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Films are available at the Media Resources Center or streaming from services such as Kanopy. Find a list of Oceania or Pacific Islanders on Film compiled by MUBI. There are also a variety of information videos available by independent filmmakers and online. Below are some selected films and clips recommended by PI students.
Kanopy has many films and documentaries related to Ethnic Studies. Search keywords for particular communities (for example, "Pacific Islander") or browse by subject. Relevant subjects include Documentaries -> Ethnicity & Identity and Social Sciences -> Race & Class Studies. Watch from home by clicking the link and using your UC Berkeley Cal ID.
The Media Resources Center (MRC) is the UC Berkeley Library's primary collection of materials in audio and visual formats, including DVDs, videocassettes, streamed audio and video, compact audio discs, and audiocassettes.
You can also find non-print media of all types in OskiCat; search by keywords, author, subject, title, etc. and pull down the "Entire Collection" menu to the type of resource you want (maps, films, etc.)
All Media Resources Center materials must be used on-site.
Guam: American Soil, Chamorro Soul 'American Soil, Chamorro Soul' is a modern documentary film about the people of Guam. Through interviews, the film reveals what Chamorro culture means in 2015 as three generations of Chamorro people describe the cultural Renaissance in arts, agriculture, and sailing.
Island Soldier The untold story of Micronesian soldiers fighting for their piece of the "American Dream" and the future of a small island nation.
KUMU HINA is a powerful film about the struggle to maintain Pacific Islander culture and values within the Westernized society of modern day Hawaiʻi. It is told through the lens of an extraordinary Native Hawaiian who is both a proud and confident māhū, or transgender woman, and an honored and respected kumu, or teacher, cultural practitioner, and community leader. Available in the UC Berkeley Media Resources Center.
The Queendom of Tonga or Like a Lady: The Fakaleitis of Tonga A Peace Corps volunteer in the Kingdom of Tonga has been told to keep his sexual orientation private. Members of the transgender community, the fakaleitis, navigate their own journey of self-discovery and acceptance in their small conservative country in the middle of the Pacific Ocean.
Once Were Warriors Melodrama depicting realities of a poor Māori family; Tensions within cultural identity. Trigger warning: domestic violence, drug use, sexuality.
Maisa the Chamoru Girl who Saves Guåhan Based on a beloved classic Legend from the island of Guam, 'Maisa the Chamoru Girl who Saves Guåhan' tells the story of how a young Chamoru girl finds the strength, wisdom, and courage to lead the women of Guåhan (Guam) into battle against a giant creature from the Marianas trench that is devouring their island home. 'Maisa' is the first animated film to feature the endangered indigenous Chamorro language of Guam.
Princess Ka'iulani This sweeping historical epic tells the story of the final days of Hawaiian independence and Princess Ka'iulani (1875-1899) who stood up to try to save her nation.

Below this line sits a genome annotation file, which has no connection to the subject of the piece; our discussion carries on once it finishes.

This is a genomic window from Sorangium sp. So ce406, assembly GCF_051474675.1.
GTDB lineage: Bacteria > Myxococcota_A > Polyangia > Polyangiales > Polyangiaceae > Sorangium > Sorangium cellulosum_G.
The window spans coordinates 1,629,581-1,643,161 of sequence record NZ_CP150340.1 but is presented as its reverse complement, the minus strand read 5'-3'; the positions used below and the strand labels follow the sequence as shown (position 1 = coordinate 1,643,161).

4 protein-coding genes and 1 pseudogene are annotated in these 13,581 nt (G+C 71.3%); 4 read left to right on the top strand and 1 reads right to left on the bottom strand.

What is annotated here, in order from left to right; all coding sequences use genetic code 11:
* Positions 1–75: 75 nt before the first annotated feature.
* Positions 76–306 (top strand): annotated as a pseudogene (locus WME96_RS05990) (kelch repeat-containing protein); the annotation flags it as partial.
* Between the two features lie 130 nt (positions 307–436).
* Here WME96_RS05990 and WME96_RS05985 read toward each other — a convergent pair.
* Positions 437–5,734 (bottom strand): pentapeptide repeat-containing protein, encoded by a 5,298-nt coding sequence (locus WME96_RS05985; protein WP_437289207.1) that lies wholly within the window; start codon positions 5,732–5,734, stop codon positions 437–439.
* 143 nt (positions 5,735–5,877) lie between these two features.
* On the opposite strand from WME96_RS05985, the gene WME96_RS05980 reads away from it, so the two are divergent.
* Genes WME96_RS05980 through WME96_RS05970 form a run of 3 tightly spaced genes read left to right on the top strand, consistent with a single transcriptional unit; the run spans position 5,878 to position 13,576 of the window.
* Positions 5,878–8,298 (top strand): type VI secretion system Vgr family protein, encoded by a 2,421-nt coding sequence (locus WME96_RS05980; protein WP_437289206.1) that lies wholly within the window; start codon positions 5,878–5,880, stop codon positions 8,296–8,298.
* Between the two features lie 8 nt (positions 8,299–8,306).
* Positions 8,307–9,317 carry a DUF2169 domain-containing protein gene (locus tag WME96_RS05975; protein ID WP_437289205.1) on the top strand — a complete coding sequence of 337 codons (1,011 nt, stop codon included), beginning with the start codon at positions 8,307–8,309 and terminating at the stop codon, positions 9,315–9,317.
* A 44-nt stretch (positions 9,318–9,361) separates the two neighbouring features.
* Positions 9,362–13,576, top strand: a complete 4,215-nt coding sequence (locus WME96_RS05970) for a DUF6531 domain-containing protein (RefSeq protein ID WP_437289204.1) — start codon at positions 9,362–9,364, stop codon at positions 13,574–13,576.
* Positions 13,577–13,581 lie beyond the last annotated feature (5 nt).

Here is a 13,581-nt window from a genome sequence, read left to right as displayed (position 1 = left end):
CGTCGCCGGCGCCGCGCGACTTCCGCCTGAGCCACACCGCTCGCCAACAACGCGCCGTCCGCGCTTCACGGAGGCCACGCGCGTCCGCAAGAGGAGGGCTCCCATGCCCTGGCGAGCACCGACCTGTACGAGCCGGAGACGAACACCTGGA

Act of War: The Overthrow of the Hawaiian Nation This hour-long documentary is a provocative look at a historical event of which few Americans are aware. In mid-January, 1893, armed troops from the U.S.S Boston landed at Honolulu in support of a treasonous coup d’état against the constitutional sovereign of the Hawaiian Kingdom, Queen Lili‘uokalani. The event was described by U.S. President Grover Cleveland as an "act of war." Film is available to watch online.
One Voice is a documentary film that tells the story of the Kamehameha Schools Song Contest through the eyes of the student song directors. Every year in Hawai'i, 2000 high school students compete in the Kamehameha Schools Song Contest where young leaders direct their peers in singing Hawaiian music in four-part harmony.
Kaho'olawe Aloha 'Aina - George Helm Produced in 1977 by the Protect Kaho'olawe 'Ohana, this program features scenes from the last years of the life of George Jarrett Helm, Jr. as he worked tirelessly to stop the bombing of Kaho'olawe and inspire others to take up the cause of Aloha 'Āina (love and protection of the land).
History of Hōkūle'a The original inhabitants of Hawaii are believed to have arrived many centuries ago from Polynesia, using only the stars as their guide. The navigational skills, courage and resilience that enabled them to sail in relatively small canoes over such a huge distance are truly inspiring. Today, similar voyages have been re-created by the canoe called the Hōkūle'a, which means "star of joy." Let's learn more about these great voyages and how they revitalized Hawaiian pride and the use of Polynesian voyaging techniques.
Poi is the nutritious staple food of the ancient Hawaiian diet made from the root of the taro plant. Alika Sing CEO/Founder of Ai Manuahi Farms shows us how traditional poi is made and eaten.
"You caller, need to learn about Hawaiian history and about where you are." Kumu Haunani-Kay Trask was featured on an episode of Island Issues in 1990 discussing racism in Hawai'i. Here she responds to one of many "woefully ignorant" callers. Haunani-Kay Trask (born October 3, 1949) is an American-born academic, activist, documentarist and writer. Of Native Hawaiian descent, Trask is a professor of Hawaiian Studies with the Kamakakuokalani Center for Hawaiian Studies at the University of Hawaii at Manoa and has represented Native Hawaiians in the United Nations and various other global forums. She is the author of several books of poetry and nonfiction.